Each quart of Briggs and Stratton oil is protected with a high-quality detergent. This detergent is classified by the American Petroleum Institute as SJ/CD. This is a special designation that specifies this oil for air-cooled power equipment use. The largest national trade association with natural gas and petroleum certifies this product will work for just about any current generator out there today.
This type of oil is made explicitly for extremely cold temperatures.
The higher than average price turns off a lot of people to this product, but considering generator maintenance and oil changes are done only once every other year or so, then picking up this type of product is a no-brainer.
Honda Motor Oil 10W-30
<strong>Best For High Use Construction Equipment.</strong> Honda is another company that is known for its quality products with everything mechanical. Their oil is no exception, either, as it has been shown to make motors run smoother and longer, especially with Honda generators.
This oil is also rated SJ by the API. This means that any 4-cycle engine made after 1996 should be compatible with this oil.
The viscosity rating means that this oil will work great for generators from equatorial to a temperate environment, but isn’t going to be as recommended for cold weather.
You are paying more for the synthetic price, which always scares a few folks. But for the contractor who relies on their generator daily, or is running a portable welder, light towers or other small engine driven equipment.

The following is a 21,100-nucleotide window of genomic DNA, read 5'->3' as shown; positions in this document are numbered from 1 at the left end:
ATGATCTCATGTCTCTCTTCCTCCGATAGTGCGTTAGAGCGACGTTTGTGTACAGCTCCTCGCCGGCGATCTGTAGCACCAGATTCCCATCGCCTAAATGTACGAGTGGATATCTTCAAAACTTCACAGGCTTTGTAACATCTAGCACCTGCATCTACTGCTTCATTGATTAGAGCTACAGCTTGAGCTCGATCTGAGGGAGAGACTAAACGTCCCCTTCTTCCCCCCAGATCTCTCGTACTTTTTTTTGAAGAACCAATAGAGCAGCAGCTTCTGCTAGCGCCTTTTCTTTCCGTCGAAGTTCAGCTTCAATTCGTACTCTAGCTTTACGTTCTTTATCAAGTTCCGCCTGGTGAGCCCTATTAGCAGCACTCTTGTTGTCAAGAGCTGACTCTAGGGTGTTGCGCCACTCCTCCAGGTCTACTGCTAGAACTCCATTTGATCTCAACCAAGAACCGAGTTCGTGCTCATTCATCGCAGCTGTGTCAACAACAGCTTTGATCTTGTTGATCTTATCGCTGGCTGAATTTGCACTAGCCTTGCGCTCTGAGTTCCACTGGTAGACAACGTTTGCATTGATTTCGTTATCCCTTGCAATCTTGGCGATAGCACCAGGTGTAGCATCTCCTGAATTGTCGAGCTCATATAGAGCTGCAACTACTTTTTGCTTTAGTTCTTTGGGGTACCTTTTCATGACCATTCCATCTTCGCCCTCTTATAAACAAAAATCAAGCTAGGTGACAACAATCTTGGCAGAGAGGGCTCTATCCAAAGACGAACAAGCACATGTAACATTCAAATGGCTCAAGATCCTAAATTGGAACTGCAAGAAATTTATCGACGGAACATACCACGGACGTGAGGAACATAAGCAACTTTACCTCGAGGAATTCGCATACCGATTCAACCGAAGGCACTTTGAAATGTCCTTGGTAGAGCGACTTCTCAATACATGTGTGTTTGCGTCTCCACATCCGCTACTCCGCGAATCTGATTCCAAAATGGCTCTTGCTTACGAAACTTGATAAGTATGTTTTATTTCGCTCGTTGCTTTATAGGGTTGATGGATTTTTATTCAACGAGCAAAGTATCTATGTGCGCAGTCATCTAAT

It is also a good choice for homeowners choosing an oil for standby generators in warmer environments.
This oil does a remarkable job in defending against varnish deposits along with maintaining viscosity year round.
Valvoline Full Synthetic 0W-40
This is one of my favorites for extreme cold weather use.
Being a full synthetic small engine motor oil means that this Yamalube product will keep your engine cleaner longer.
Most importantly is that this synthetic is rated by the API at 0 weight (0W) viscosity which means it instantly flows to all parts of the engine within the first few cranks of starting.
This extremely low viscosity also has benefits in temperate climates. Even at room temperature, oil can start to thicken up, so when someone starts their generator, there is a lot of slow-moving crude that has to work through the engine first before it warms up.
This means that your engine is not adequately protected for the first few minutes of use, creating problems with metal-on-metal performance.
This Yamalube oil has none of those problems, meaning that the damage done to your motor during startup is significantly reduced.